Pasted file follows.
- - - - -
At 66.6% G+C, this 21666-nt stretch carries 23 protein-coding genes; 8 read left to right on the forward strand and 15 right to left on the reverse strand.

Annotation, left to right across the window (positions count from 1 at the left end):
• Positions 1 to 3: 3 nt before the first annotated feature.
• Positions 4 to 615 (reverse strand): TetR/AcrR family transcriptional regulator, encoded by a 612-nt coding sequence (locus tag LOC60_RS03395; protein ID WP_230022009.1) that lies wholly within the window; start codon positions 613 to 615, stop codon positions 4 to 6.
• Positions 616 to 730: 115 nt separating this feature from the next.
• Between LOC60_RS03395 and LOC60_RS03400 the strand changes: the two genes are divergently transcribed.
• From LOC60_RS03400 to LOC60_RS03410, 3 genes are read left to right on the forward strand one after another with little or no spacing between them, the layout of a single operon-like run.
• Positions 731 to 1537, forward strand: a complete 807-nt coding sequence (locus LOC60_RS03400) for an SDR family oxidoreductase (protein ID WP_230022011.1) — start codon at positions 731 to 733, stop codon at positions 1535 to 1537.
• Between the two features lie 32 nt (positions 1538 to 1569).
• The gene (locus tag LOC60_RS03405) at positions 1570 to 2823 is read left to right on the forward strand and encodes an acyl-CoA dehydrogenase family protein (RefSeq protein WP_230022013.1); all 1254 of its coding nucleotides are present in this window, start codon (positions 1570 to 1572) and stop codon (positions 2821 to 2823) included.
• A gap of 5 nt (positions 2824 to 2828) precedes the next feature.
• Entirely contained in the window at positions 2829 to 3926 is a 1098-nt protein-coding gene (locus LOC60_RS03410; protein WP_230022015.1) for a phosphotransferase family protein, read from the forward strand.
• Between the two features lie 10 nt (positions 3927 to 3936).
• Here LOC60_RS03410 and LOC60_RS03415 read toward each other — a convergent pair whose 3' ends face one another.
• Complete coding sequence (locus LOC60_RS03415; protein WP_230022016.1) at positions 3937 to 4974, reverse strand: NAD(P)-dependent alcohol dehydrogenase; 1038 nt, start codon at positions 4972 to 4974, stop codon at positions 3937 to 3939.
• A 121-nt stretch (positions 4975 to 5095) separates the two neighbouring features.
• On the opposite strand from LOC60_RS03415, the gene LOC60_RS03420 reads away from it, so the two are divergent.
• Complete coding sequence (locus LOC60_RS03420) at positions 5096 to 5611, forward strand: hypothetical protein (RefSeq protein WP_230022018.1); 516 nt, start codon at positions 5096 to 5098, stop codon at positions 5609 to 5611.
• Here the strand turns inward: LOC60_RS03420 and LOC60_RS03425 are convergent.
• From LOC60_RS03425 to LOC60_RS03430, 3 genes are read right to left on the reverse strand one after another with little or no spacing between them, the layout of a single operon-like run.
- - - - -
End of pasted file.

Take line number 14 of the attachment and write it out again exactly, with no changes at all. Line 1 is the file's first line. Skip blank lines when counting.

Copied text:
• Here LOC60_RS03410 and LOC60_RS03415 read toward each other — a convergent pair whose 3' ends face one another.